First-time buyers who used a help-to-buy equity loan to get on the property ladder are being warned over the risks of getting into negative equity.

The Financial Conduct Authority (FCA) claimed the scheme potentially exposes borrowers to any changes in economic conditions.

The FCA said:

"A stagnant housing market, combined with the new-build premium could see a reduced number of remortgage options relative to a non-help-to-buy property.

"They are also more likely to face negative equity if property prices begin to fall."

Buyers using the loan scheme can borrow up to 20% of the cost of a new-build home, or 40% in London, from the Government.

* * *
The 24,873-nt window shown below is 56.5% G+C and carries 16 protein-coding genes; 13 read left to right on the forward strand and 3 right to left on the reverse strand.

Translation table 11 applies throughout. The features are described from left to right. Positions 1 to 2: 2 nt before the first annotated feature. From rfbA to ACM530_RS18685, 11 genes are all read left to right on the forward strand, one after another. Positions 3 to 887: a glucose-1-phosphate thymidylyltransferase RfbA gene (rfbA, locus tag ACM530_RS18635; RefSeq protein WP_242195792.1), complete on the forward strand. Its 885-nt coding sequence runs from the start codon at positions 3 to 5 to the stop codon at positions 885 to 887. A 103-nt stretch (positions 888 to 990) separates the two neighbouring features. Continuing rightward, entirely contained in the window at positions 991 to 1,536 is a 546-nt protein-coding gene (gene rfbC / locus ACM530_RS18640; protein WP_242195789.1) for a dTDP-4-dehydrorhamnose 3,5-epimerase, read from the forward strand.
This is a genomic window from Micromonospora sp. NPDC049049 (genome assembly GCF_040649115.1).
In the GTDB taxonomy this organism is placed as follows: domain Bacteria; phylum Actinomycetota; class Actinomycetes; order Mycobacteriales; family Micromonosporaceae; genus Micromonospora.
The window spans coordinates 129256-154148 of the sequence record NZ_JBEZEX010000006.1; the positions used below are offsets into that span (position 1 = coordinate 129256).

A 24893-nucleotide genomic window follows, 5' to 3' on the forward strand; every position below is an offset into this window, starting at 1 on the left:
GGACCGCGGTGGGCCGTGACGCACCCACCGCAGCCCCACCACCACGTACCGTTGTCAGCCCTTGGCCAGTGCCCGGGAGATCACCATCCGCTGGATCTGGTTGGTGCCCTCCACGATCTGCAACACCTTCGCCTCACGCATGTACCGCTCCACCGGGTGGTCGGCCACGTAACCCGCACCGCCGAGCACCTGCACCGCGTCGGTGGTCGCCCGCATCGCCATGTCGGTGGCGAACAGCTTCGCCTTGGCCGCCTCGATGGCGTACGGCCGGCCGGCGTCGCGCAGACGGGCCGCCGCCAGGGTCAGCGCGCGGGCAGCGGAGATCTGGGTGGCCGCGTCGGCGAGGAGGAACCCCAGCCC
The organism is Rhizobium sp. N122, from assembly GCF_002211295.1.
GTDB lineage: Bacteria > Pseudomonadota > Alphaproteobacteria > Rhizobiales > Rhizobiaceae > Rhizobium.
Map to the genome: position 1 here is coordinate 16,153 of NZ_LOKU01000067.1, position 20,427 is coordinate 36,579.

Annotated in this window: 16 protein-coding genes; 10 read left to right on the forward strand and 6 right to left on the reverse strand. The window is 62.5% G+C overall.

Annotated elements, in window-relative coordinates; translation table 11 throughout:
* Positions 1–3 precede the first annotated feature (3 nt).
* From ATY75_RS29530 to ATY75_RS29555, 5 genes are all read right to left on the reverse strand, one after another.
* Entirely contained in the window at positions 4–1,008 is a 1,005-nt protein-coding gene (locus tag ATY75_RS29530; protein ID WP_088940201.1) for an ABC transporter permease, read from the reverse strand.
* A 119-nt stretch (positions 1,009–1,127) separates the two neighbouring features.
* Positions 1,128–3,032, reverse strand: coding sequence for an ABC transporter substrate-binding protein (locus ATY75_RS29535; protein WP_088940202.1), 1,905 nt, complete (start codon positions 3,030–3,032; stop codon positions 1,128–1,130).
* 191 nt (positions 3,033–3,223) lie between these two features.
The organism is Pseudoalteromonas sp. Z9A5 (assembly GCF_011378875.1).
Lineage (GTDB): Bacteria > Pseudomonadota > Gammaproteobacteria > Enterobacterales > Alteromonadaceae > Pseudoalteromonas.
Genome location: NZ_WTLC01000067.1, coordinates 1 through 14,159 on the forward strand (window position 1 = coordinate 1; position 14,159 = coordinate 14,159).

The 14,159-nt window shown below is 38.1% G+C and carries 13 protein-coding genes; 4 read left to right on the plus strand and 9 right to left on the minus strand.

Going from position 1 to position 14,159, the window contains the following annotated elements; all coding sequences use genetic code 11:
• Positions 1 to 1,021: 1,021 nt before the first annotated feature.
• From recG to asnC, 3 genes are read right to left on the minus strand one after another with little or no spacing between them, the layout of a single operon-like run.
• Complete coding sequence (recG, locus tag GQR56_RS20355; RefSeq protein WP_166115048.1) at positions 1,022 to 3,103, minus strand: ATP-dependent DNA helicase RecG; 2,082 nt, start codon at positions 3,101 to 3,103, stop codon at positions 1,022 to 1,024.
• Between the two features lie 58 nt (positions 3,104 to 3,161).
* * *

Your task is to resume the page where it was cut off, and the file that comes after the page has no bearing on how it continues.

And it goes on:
No loan fees apply for the first five years of owning the home, which results in buyers only requiring a 5% cash deposit and 75% mortgage.

By the end of 2018, the FCA said 211,000 consumers had used help-to-buy equity loan schemes to buy properties in the UK.

The help-to-buy equity loan scheme is set to continue for all borrowers until next year, and for first-time buyers until March 2023.

Last year, the National Audit Office warned the Government the scheme posed such a risk.

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